Could interlinked fish and crustacean populations affect the declining health of local seagrass beds? Peter Cunningham of the Wester Ross Fisheries Trust explores the possibility in light of fresh research from across the pond…
Recently I had a snorkel along the shore of Loch Ewe where we tried to re-establish some seagrass in an area where a few years ago a small area of seagrass had disappeared.
Last winter, on the other side of the peninsula by mouth of Loch Gairloch, we found lots of stranded rootlets and fragments of seagrass on the shore at Big Sand; so the idea was to try to see if we could get the cuttings to root along the shore of Loch Ewe. However, despite much effort by Kate Donald, and others who helped to collect the rootlets, I couldn’t see any signs that any of the seagrass cuttings had taken root.
Since then I’ve been wondering whether something in the ecosystem may have affected the prospects of success of re-establishing seagrass. The seagrass bed that was previously in the area by Loch Ewe simply appeared to have died out one winter. We assumed that it had been frosted during a low spring tide. There is still one very small patch of live seagrass a few hundred metres away, demonstrating that it can still live in the area. But even here the seagrass is thin (I looked at it during my recent snorkelling mission), and it almost seemed as if the macro-seaweeds are moving into the area where the seagrass grows.
A recent article featured on the BBC highlighted a study about otters, crabs and seagrass. It shows how complex the ecosystem can be: research showed that sea otters were eating the crabs which prey upon small invertebrates in the water; these invertebrates had been eating a type of algae which grows on the leaves of the seagrass, shading them from sunlight and therefore causes the seagrass to die back. A complex chain of events indeed, but in simple terms it suggests that if there are more crabs, there will likely be fewer invertebrates to slow the growth of algae.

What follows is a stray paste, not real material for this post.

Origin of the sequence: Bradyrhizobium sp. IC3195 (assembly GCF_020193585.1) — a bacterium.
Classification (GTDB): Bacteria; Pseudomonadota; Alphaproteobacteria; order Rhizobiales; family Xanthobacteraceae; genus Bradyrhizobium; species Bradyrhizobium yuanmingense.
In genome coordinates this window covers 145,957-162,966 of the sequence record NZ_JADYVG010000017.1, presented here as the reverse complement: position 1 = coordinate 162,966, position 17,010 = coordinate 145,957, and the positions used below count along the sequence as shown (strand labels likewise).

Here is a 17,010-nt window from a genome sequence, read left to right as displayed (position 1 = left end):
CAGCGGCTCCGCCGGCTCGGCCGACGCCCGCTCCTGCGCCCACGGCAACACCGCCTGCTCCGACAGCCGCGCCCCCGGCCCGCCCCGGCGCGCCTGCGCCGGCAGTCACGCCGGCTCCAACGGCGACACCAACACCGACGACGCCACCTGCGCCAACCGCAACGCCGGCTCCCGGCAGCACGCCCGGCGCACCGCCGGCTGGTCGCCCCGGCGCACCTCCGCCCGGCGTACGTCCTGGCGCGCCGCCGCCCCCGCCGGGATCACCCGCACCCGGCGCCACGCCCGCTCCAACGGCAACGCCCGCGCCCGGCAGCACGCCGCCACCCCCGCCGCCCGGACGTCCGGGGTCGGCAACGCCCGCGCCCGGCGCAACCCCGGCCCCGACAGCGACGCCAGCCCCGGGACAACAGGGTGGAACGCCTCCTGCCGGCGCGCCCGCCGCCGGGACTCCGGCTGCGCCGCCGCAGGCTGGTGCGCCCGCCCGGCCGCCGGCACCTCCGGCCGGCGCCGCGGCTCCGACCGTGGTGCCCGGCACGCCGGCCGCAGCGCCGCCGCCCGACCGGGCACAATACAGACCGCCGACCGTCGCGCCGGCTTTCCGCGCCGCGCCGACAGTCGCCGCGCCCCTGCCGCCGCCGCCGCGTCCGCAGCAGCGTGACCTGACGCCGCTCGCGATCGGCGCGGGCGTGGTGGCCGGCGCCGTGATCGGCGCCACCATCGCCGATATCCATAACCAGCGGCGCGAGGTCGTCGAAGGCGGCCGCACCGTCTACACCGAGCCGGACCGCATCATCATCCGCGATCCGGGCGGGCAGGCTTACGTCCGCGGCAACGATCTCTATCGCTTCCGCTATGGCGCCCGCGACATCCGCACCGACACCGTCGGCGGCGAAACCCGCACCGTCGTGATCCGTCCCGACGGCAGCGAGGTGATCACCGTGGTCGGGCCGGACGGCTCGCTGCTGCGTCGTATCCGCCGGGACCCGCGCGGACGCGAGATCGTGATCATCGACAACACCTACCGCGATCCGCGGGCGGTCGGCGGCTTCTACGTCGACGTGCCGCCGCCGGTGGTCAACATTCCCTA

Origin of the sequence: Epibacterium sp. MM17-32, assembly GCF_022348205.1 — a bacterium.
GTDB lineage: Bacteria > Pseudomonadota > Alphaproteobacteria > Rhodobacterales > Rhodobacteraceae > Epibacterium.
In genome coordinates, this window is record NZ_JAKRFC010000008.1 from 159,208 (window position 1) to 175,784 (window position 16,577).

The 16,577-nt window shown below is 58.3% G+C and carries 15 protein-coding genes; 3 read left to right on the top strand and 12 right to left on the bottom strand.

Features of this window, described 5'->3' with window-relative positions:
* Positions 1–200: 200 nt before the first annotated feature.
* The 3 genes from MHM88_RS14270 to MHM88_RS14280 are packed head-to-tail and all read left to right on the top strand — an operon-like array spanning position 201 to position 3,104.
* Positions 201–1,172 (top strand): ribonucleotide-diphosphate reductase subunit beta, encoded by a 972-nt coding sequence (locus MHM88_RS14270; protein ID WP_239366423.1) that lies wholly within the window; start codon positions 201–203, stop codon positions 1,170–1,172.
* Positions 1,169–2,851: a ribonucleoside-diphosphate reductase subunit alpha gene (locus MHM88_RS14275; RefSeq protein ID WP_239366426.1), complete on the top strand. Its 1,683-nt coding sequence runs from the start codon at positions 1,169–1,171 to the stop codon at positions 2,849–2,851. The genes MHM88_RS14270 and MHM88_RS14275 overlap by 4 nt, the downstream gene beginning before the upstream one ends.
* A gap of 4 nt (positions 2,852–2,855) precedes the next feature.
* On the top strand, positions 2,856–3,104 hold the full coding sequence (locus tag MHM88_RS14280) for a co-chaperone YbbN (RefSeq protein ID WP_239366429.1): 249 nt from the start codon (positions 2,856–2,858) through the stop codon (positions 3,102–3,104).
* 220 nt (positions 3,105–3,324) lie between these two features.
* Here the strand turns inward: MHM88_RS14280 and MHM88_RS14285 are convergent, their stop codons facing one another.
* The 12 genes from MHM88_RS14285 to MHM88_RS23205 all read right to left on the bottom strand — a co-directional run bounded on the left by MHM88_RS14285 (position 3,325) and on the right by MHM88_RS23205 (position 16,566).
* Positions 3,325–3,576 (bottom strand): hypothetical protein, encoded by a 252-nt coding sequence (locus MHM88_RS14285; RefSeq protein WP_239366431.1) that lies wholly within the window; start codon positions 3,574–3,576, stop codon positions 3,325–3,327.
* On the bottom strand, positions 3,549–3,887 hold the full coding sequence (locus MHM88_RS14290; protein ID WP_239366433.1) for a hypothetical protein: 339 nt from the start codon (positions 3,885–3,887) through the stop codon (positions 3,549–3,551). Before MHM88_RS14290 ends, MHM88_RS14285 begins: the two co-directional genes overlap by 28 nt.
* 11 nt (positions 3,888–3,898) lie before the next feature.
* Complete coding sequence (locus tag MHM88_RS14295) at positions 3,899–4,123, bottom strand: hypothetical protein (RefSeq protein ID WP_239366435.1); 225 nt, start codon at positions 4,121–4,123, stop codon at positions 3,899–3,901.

During my recent snorkelling trip I saw many shore crabs over the seabed where the seagrass grew, some of which had dug burrows into the sand.
In Loch Ewe and other sea lochs there were formerly many more fish including large skate which I think may have been a major predator of crabs. Could there be a link to the decline of seagrass beds?
I’m very interested to learn more, and maybe have another go at restoring seagrass beds, both here and elsewhere within the possible Northwest Sealochs and Summer Isles [Wester Ross] MPA.
If there are divers or anyone else interested in exploring the loch or other nearby inshore areas and collecting more records, you can contact Peter Cunningham at the Wester Ross Fisheries Trust here.